The Distant Marvels by Chantel Acevedo

María Sirena is 82 years old and living on a coast in Cuba. The current year is 1963 — Castro’s Cuba — and a hurricane is bearing down on the island. Although she refuses to leave her home because she is both ill with cancer and has recently received an important and revealing letter about her past, the Cuban military fetches people out of their homes and moves them to shelter, even if they don’t want to. It is in this shelter that María Sirena huddles with several women to wait out the hurricane. To pass time, she tells them the story of her life, including her birth on a ship headed for Cuba, imprisonment by the ship’s captain for fourteen years, joining the Cuba resistance against Spain while living in a bohío, falling in love with a teen-age “un negro” soldier, imprisonment in an reconcentration camp, and a long search for her son. Thus is the overall synopsis of The Distant Marvels by Chantel Acevedo.

Firstly, Acevedo’s book educated me on the larger history of Cuba. In the U.S. we’re hyper focused on shutting down trade with Castro’s Cuba, so I didn’t know much about the country before that. The Spanish continued to bring slaves to colonized Cuba long after the U.S. abolished slavery, and according to the book synopsis, the setting of María Sierna’s youth is “Cuba’s Third War of Independence.” I didn’t know they had any independence wars and stupidly found myself Googling “which people lived in Cuba before Spain colonized it?” Colonization started in 1492 with Columbus, which led to conquest by Spain. The original people were Aboriginal groups called the Guanahatabey, Ciboney, and Taíno. Both María Sirena’s parents are fighting for Cuban independence, led by the real-life poet José Martí (source). Any book that has enough information for me to follow along and be willing to Google to fill in the gaps, and I can make sense of it (any time period too long or tangled makes me lose interest when Googling doesn’t help) is the kind of fiction that both humanizes the people from the period and educates.

Given that María Sirena’s story starts with imprisonment followed by guerrilla fighting and then a reconcentration camp, there are lots of sad moments in The Distant Marvels, including the deaths of several characters, sexual assault, and starvation. However, Acevedo writes in such a way that you understand what’s happening without including unbearable graphic details. I got it, but I was never overly-uncomfortable, allowing me to stay in the story and hear these minority voices. The author’s choice may stem from her decision to have María Sirena narrate; remember, she’s telling her life to a group of women sheltering in a hurricane who are afraid.

Although The Distant Marvels is largely set around 1900, you don’t forget that the present is 1963. María Sirena notes what her present life is like in Cuba:

We’ve grown accustomed to strange rules in this new Cuba — what we can buy or sell is decided in Havana, and we can’t leave the island at all without permission. Rubber stamps have taken on the power of gods here.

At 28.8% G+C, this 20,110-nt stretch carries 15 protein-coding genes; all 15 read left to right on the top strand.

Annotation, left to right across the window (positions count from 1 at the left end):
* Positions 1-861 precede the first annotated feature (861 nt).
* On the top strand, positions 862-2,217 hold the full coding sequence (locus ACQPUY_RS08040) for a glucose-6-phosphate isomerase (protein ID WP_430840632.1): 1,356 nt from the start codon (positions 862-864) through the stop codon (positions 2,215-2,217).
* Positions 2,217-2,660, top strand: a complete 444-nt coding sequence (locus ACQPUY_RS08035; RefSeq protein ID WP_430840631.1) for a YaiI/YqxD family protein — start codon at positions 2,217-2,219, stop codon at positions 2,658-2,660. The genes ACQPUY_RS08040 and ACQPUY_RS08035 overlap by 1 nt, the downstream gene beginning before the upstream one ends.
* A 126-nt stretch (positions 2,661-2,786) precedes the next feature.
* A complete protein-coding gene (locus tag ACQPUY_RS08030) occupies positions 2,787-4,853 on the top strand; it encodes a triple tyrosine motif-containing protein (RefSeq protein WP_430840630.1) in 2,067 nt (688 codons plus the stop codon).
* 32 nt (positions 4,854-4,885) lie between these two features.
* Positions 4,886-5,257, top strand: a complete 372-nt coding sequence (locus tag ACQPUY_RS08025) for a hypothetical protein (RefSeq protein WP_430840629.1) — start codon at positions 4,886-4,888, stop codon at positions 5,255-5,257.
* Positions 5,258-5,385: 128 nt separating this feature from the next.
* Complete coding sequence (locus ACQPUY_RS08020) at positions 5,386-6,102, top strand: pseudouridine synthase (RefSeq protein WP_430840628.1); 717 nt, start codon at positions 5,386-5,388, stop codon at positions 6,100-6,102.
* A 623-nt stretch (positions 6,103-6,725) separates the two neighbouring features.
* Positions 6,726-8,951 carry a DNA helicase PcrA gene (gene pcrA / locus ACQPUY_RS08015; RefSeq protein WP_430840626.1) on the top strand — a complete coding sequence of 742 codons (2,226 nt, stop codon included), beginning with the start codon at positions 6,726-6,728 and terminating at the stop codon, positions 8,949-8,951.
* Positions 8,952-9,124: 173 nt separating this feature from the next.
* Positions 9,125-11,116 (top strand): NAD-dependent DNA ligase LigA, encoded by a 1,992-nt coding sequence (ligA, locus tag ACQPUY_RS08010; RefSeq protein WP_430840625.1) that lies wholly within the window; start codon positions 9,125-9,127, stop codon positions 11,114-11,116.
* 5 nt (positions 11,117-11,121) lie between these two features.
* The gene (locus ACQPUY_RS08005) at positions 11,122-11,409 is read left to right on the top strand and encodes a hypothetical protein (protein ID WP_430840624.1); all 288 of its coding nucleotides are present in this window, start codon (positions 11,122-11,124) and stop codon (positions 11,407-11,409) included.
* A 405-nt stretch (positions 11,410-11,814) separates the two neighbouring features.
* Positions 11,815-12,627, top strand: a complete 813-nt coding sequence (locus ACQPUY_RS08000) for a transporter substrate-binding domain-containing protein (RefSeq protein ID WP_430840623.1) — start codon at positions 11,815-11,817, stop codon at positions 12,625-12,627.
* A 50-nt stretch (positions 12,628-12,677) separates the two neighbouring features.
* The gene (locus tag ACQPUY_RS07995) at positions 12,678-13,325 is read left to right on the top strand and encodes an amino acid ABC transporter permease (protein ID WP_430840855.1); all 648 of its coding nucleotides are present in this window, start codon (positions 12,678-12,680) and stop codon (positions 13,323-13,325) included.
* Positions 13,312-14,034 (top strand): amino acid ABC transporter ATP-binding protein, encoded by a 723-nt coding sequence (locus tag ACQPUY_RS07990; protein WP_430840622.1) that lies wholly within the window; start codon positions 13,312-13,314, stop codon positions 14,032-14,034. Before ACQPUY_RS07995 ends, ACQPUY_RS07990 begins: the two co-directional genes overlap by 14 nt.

In a country in flux, the people still attempt to find happiness. As María Sirena tells her story, and when a scene ends with a chapter break, the next chapter opens with the other women in the room guessing what happens next. They always choose something positive: a reunion, a long trip, a friendship. Unfortunately, María Sirena often cannot deliver on their hopes, but because she is a trained story teller (she used to tell stories in a factory as entertainment while men worked), she heightens and reduces the emotion of the story in such a way that it’s never overwhelming, never a traumatic bottomless well.

If you’re thinking, “Hey, why doesn’t Melanie sound like she’s glowing about this book when she didn’t write anything negative about it?” that’s because I wasn’t aware, based on the description I originally read, that this is historical fiction. In my experience, historical fiction tends to focus on turbulent times, and it would probably be my jam if authors set books in the past when things were going well and let the tension come from the characters instead of politics/war/slavery/genocide/a boat sinking/oppression/failing crops/etc.. Do you like historical fiction? You’re likely to love The Distant Marvels.

26 comments

  1. I’ve only ever read one book about Cuba, Che Guevara’s Episodes of the Cuban Revolutionary War (1956-58). That revolution was necessary – yet another corrupt dictatorship propped up by America, and the outcome was interesting. If communist states weren’t under constant attack from the US … Well of course they always will be. There is no way big business is going to allow workers in the west to see a functioning workers democracy.
    I’m glad this book discusses the earlier revolutions, of which I was entirely unaware. Now we need someone to write the Indigenous perspective.

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  2. Well I too am ignorant of Cuban history so thanks for this post, it’s informed me and sparked my curiosity. I’m not a huge fan of historical fiction but every now and then I read one that I like – I especially like it when I start Googling things in the book, that’s when I know I’ve hit on something good. Megan Mayhew Bergman’s collection Almost Famous Women comes to mind – loved that one.

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    • I almost never read historical fiction. It always seems like some difficult love story because the situation is hard — a war, a famine, the 1950s (ew) — rather than a story about literally anything else.